EJ Rudsdale on Twitter from 3 September 2019

10th May 1942: E.J. Rudsdale moves to Lawford

Up early, caught Bob, put him in the van, and went down to the station with Hampshire to meet a lady with a harp, for Hervey Benham.  He is organising a Sunday concert this afternoon, and she is one of the artistes.  The whole business was rather fantastic, as the harp, which travels in a vast case rather like a coffin, goes incognito in order to avoid railway charges.  What she consigns it as I could not discover.  The harpist was a faded, bespectacled female, very fussy, and was quite agitated when the whole “coffin” almost crashed to the ground through Bob moving forward a little.

However, we got it safely loaded, and I left her to Hampshire’s care to deliver it to the Regal and collect it again in due course.

I cycled on by Severalls and Langham to Lawford.  Langham Lane looks lovely.  It will all be destroyed if the proposed aerodrome is built there.  Had lunch at Lawford, for which I was rather late, and tea at the Belfields at Birchett’s Wood.  Penelope was there, lovely as ever, and a Pole and his wife.  The wife had only recently come out of France, but as she only spoke French and Polish I could not understand very much of her conversation.

Back to Lawford for supper, and then bed, lovely soft white bed.  Before I fell asleep I lay listening to rain falling in torrents.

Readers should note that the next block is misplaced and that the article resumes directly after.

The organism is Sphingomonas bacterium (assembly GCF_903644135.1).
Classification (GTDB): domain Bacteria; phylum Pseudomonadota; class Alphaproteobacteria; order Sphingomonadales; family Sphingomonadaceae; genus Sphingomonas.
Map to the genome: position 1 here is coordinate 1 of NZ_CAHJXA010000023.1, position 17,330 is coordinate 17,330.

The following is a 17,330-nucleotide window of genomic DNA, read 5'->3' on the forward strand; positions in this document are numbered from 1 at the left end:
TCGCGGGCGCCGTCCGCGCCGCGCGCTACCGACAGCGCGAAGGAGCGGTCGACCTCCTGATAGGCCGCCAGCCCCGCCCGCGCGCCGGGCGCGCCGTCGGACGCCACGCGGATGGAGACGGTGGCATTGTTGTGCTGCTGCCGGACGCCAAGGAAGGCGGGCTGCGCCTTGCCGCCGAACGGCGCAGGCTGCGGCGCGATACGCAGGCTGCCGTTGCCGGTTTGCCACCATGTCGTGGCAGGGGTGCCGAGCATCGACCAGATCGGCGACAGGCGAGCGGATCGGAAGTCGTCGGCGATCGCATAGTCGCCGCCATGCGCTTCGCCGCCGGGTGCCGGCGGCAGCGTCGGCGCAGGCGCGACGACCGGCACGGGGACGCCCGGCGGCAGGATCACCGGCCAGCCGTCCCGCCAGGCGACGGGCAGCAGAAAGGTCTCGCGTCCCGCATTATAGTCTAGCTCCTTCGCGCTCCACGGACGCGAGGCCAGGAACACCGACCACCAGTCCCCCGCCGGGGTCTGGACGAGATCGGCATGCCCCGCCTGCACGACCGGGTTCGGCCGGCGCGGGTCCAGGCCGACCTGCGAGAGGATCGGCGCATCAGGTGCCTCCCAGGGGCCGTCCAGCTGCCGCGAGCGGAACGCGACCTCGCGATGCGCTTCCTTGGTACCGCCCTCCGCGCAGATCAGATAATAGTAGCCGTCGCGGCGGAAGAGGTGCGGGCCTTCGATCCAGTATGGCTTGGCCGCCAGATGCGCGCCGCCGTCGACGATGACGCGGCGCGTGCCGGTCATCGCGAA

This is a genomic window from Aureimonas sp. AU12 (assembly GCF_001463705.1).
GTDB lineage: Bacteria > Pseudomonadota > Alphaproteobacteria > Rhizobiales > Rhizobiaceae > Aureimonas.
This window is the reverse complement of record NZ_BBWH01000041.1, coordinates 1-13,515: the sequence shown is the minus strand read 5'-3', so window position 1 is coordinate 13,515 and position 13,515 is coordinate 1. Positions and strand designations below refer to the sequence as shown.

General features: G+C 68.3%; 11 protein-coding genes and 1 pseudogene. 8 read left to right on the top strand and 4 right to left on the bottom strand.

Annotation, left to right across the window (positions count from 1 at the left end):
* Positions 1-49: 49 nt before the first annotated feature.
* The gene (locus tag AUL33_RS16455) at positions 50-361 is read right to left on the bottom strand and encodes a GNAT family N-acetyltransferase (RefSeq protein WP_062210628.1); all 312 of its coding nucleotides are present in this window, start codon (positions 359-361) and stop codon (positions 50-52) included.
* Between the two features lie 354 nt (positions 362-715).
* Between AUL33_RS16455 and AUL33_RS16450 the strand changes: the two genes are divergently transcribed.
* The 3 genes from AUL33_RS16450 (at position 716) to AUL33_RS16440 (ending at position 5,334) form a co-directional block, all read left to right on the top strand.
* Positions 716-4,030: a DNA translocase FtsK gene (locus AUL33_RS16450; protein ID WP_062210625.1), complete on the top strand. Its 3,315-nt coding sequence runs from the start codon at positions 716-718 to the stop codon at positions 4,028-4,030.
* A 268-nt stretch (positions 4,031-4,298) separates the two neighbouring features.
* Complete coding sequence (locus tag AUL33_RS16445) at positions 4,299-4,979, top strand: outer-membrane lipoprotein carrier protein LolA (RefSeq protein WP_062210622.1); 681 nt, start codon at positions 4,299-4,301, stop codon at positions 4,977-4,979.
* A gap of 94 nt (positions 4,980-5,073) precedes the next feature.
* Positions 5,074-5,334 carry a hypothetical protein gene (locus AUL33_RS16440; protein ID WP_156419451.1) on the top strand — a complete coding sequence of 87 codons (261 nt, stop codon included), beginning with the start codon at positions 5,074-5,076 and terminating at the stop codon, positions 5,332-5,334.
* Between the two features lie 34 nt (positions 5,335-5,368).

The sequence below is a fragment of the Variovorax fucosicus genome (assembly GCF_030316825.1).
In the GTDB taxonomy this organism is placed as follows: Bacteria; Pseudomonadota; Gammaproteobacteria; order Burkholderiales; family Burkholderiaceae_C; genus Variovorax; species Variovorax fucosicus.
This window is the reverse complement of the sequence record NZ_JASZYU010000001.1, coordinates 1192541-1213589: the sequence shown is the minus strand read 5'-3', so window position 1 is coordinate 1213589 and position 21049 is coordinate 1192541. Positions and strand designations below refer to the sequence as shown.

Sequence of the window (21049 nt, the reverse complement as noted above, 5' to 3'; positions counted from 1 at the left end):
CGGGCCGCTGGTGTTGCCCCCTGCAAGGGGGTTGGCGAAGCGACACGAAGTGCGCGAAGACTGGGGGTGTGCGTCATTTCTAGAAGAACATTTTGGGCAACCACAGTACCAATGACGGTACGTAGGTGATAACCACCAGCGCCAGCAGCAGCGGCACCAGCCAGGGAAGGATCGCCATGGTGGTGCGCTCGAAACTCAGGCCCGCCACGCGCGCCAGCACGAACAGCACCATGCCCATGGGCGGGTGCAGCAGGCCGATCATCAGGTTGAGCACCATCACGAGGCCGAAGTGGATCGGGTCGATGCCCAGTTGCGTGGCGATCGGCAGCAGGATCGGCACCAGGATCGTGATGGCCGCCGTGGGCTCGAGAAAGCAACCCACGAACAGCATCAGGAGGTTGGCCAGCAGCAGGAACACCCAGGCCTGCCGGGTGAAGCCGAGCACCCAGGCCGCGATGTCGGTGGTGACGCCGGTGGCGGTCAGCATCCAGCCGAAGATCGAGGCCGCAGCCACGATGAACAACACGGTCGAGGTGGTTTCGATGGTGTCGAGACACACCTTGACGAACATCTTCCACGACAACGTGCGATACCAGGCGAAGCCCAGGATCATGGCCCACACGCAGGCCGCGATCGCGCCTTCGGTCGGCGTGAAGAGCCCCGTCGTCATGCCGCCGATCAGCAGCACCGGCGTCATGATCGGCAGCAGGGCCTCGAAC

E.J. Rudsdale now began lodging with Joy and Matthew Parrington at Sherbourne Mill, Lawford, near Colchester.  He had previously stayed with them for a week in March 1942 and prior to that had helped them with the harvest in August 1940.


Robin King said...

Yet to me as a boy, Boxted aerodrome was a magical, magnetic place: aeroplanes took off and landed there. I had to go and see it!

E J Rudsdale said...

Hello Robin - yes, I can imagine the excitement you felt at seeing the aerodrome and Rudsdale later writes about the hoards of boys watching the aeroplanes at Boxted - you would have been one of them! Rudsdale's interests in conservation, however, meant that he mourned the loss of the farmland and countryside to the aerodrome. Had he been younger, he would have probably been watching the planes with you! CP